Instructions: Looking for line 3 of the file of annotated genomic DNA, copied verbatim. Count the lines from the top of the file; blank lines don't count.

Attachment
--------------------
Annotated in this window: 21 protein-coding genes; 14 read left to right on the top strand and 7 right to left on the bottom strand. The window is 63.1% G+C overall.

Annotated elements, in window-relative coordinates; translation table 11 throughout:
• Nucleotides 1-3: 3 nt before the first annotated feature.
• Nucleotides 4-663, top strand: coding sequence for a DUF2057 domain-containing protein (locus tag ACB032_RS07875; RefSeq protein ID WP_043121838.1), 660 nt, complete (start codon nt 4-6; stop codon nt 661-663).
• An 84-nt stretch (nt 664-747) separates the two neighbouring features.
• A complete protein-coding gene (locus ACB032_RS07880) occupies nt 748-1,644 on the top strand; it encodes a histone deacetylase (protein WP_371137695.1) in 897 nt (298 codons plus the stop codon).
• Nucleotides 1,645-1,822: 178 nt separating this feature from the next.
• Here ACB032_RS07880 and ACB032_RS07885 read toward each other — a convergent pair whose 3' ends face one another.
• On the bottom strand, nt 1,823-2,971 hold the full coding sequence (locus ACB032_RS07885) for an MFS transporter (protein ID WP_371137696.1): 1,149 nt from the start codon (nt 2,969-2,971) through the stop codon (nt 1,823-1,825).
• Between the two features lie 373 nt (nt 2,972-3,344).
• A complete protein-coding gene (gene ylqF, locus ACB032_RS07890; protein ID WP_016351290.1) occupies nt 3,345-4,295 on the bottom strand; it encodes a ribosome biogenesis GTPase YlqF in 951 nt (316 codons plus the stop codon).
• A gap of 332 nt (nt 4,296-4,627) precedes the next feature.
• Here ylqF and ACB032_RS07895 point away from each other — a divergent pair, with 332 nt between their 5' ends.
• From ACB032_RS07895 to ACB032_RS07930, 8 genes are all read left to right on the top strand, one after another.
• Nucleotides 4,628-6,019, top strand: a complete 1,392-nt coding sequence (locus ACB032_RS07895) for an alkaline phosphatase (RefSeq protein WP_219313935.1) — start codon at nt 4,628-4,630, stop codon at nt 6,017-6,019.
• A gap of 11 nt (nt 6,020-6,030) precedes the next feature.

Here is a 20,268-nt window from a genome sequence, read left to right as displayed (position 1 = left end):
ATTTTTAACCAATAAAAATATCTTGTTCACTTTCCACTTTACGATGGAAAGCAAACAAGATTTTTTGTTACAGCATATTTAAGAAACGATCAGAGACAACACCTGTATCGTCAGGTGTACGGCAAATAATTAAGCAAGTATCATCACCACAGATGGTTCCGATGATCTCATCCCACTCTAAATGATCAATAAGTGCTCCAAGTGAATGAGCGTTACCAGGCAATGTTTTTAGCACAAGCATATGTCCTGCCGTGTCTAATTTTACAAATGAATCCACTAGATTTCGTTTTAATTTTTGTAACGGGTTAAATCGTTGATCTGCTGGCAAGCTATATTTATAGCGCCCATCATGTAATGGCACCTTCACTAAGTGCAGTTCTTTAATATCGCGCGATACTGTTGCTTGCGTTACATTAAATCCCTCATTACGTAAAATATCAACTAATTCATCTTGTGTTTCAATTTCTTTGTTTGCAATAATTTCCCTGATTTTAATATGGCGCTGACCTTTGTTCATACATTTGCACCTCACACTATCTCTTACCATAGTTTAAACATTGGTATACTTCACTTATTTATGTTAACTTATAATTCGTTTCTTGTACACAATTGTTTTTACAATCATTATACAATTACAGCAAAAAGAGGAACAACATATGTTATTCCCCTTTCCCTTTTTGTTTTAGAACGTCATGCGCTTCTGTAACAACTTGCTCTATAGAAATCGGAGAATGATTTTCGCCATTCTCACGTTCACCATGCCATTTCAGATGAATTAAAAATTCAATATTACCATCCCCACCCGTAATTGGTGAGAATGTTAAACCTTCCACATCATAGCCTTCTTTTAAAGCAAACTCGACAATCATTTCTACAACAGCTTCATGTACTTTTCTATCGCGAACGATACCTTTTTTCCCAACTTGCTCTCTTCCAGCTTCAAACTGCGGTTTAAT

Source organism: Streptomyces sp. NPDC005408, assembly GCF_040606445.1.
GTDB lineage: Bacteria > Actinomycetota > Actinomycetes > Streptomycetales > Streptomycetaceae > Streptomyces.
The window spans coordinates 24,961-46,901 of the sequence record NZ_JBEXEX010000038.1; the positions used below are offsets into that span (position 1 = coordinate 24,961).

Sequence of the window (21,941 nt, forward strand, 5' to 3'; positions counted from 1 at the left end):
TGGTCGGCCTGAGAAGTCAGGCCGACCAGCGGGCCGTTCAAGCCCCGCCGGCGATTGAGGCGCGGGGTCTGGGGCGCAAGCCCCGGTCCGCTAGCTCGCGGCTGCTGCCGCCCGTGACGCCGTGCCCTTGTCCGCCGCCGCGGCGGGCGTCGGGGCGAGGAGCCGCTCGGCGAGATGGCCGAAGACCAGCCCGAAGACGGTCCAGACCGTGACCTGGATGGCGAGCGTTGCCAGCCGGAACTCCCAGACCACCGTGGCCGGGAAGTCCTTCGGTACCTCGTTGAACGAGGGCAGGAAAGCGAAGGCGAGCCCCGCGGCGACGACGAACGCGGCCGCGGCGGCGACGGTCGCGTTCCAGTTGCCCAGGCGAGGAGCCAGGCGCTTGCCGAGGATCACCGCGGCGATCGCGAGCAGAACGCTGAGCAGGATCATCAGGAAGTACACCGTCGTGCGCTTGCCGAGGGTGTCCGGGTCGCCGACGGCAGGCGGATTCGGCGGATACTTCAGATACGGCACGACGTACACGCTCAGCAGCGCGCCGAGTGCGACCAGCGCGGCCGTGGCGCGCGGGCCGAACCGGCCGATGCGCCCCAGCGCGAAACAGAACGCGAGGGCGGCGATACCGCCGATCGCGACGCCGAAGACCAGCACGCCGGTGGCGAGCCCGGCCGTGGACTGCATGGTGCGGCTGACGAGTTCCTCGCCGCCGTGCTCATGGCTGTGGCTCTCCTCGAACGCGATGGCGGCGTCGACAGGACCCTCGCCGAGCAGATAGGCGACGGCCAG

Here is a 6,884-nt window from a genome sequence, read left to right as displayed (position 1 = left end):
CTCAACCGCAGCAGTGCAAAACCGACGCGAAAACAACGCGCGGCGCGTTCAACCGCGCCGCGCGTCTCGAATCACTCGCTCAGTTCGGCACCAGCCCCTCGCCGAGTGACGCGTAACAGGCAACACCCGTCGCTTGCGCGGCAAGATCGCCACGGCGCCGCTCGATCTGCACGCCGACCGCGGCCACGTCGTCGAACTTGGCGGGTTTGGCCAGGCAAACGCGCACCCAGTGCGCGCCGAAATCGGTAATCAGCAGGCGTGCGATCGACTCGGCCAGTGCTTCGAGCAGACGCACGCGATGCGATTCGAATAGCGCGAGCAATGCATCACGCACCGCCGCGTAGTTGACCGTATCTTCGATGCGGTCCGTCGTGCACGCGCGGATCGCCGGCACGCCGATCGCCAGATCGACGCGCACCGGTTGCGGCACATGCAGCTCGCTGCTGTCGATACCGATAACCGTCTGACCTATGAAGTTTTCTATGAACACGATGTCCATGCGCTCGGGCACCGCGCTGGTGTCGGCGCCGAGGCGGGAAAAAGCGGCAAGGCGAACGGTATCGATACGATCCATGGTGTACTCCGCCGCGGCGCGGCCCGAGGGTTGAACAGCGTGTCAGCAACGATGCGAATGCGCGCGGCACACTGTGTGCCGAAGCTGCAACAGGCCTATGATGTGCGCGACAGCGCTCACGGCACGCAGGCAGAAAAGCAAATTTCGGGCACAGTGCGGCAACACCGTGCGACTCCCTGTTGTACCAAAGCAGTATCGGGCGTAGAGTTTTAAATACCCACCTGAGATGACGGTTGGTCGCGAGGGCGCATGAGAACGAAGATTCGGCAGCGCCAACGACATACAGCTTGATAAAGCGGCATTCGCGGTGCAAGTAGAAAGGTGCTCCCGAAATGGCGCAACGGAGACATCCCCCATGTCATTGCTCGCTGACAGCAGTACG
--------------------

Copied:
• Nucleotides 1-3: 3 nt before the first annotated feature.